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2.3 ISO/OSI Layer Model

According to the pure doctrine the ISO/OSI layer model, technically separates a computer network into seven layers (see Fig. 2.4).

Table 2.1 OSI layer

OSI layer

Layer name

Task

1

Physical

Cables, Antennas, etc.

2

Data-Link

Creates a point-to-point connection between two computers

3

Network

Provides for addressing of the destination system

4

Transport

Takes care that the data is received in the

right order and enables retransmission on packet loss

5

Session

Used to address single applications (e.g. using ports)

6

Presentation

Conversion of data formats (e.g. byte order, compression, encryption)

7

Application

Protocols that define the real service like HTTP

Each layer has a clearly defined task and each packet passes them one after another in the operating systems kernel up to the layer it's operating on (Table 2.1).

2.4 Ethernet

Have you ever bought a “normal” network cable or card in a shop? Than the chance is nearly 100 % that you own ethernet hardware, because Ethernet is with huge margin the most used network technology today. You will see network components with different speed limits like 1, 10, 100 MBit or gigabit and an ethernet can be constructed with different cable types like coaxial (old school), twisted pair (common) or glass fiber (for data hungry guys).

Twisted pair cables can be divided into to the variations STP (Single Twisted Pair) and UTP (Unshielded Twisted Pair) as well as patchand crossover cables.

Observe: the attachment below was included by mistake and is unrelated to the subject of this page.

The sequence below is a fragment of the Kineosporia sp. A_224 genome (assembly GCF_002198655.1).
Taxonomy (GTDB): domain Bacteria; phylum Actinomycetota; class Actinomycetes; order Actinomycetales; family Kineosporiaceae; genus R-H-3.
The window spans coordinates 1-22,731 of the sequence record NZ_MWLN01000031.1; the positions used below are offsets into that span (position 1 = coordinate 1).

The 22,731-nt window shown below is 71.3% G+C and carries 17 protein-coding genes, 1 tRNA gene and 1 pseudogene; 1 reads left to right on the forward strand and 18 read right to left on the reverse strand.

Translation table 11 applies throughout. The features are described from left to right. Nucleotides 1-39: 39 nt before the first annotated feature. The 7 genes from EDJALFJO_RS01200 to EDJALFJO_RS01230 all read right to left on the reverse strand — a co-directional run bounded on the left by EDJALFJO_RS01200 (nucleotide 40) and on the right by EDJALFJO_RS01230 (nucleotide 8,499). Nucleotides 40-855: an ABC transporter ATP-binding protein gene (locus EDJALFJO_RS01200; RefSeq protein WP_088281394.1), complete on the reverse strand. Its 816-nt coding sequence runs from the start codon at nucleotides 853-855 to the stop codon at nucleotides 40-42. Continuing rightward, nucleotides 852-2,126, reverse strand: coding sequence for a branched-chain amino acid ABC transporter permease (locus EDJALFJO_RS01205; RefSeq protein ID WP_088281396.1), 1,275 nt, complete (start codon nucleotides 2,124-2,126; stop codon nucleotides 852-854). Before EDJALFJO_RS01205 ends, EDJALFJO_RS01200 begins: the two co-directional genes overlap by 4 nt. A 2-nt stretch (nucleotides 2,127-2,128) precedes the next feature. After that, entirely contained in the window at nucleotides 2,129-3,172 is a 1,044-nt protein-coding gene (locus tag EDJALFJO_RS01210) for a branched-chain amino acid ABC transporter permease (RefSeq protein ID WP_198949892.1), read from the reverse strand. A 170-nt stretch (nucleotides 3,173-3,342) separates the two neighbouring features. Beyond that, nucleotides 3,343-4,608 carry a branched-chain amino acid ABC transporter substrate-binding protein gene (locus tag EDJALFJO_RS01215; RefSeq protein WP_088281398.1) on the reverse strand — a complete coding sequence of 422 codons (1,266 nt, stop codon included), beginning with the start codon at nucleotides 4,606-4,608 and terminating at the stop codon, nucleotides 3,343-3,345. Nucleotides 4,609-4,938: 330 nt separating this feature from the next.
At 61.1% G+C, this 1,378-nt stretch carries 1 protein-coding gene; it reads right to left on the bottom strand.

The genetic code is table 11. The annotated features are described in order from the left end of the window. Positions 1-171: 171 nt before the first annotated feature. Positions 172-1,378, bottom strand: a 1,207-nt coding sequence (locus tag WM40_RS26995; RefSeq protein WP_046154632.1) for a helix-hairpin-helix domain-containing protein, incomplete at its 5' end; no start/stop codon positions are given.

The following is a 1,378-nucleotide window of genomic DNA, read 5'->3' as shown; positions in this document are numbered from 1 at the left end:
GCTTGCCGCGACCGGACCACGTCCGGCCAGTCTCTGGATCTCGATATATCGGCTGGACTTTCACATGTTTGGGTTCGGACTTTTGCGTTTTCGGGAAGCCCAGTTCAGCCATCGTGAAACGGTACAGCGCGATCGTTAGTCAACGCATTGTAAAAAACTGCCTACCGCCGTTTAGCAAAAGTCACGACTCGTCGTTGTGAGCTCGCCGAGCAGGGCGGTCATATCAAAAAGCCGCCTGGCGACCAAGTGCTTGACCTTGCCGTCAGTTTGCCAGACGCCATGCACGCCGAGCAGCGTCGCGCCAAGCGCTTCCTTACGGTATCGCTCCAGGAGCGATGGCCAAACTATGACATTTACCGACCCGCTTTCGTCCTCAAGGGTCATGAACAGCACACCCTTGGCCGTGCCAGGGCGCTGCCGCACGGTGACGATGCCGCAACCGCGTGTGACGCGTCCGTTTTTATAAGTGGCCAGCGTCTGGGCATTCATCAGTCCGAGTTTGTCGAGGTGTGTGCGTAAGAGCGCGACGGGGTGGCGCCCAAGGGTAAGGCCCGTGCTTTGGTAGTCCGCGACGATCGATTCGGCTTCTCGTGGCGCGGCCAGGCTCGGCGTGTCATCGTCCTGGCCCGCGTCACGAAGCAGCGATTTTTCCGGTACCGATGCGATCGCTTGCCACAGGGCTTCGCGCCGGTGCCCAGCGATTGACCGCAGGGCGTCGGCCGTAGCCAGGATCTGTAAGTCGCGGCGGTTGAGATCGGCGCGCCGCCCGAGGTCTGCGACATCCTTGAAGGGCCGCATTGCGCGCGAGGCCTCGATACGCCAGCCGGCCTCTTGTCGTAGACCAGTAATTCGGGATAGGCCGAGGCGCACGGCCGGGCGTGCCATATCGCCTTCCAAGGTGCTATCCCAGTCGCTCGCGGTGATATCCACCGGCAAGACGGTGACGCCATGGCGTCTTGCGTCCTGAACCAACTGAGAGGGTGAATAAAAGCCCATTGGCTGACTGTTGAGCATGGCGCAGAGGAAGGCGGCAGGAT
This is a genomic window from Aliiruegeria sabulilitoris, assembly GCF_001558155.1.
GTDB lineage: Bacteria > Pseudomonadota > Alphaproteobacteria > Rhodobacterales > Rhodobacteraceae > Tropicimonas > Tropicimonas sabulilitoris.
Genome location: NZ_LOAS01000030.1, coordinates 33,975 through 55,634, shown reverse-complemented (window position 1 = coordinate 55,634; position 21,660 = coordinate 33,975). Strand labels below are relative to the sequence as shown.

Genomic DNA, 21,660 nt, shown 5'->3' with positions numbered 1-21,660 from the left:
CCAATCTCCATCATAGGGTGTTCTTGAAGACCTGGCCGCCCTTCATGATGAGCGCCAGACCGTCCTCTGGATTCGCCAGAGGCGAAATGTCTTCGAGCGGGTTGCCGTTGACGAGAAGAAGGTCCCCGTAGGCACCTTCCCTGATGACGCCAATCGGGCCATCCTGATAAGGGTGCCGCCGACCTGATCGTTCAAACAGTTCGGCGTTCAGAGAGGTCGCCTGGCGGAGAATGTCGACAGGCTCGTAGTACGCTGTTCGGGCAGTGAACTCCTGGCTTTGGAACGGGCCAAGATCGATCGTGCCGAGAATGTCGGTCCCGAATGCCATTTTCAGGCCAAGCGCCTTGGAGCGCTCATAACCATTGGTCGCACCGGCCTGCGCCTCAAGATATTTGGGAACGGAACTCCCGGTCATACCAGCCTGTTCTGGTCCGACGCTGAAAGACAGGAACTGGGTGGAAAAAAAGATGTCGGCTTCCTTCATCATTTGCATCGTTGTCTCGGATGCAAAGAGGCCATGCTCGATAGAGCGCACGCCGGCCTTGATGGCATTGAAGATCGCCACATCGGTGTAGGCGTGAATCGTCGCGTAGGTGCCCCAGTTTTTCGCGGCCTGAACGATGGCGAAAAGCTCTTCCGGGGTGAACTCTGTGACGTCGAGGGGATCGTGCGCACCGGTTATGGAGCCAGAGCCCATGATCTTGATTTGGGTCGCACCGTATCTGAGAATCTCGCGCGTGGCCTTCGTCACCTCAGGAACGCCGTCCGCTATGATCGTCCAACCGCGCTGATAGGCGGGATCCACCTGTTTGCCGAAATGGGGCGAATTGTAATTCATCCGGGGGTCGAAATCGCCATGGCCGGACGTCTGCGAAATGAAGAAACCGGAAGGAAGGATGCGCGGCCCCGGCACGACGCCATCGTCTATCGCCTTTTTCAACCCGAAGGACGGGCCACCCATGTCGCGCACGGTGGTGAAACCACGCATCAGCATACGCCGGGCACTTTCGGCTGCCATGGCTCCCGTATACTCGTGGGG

The difference between STP and UTP cables is that the fibers of the UTP cables are unshielded and therefore they have a lower quality compared to STP cables. Nowadays new cables in a shop should all be STP.

Patch and cross cables can be separated from each other by looking at the plugs of the cable. If the colors of the fibers are in the same order than its a patch otherwise a cross cable. A cross cable is used to directly connect two computers, a patch cable is used to connect a computer to a hub or switch. Modern network cards can automatically cross the fibers so cross cables are a dying race.

Every network card in an Ethernet network has a MAC address that's worldwide unique and are used to address devices on the net. The MAC address consists of six two digit hexadecimal numbers, which are separated by colons (e.g. aa:bb:cc:11:22:33).

Its a common misbelief that a computer in a local TCP/IP network is reached over

its IP address; in reality the MAC address is used for this purpose. Another common misunderstanding is that the MAC address cannot be spoofed. The operating system is responsible to write the MAC into the Ethernet header and systems like GNU/Linux or *BSD have possibilities in their base system to change the MAC with one command.

ifconfig eth0 hw ether c0:de:de:ad:be:ef

Fig. 2.5 Ethernet header

Fig. 2.6 VLAN header

Beside the source destination MAC address an Ethernet header (see Fig. 2.5) consists of a type field and a checksum. The type field defines the protocol that follows Ethernet e.g. 0x0800 for IP or 0x0806 for ARP.

Last but not least the term CSMA/CD should be explained. CSMA/CD stands for Carrier Sense Multiple Access/Collision Detect and describes how a computer sends data over an Ethernet. First of all it listens on the wire if someone is currently sending something. If that's the case it just waits a couple of random seconds and tries again. If the channel is free it sends the data over the network. Should two stations be transmitting data at the same data a collusion will result, therefore every sending station must listen afterwards to detect a collusion, than randomly wait some seconds and retransmit the data.

 
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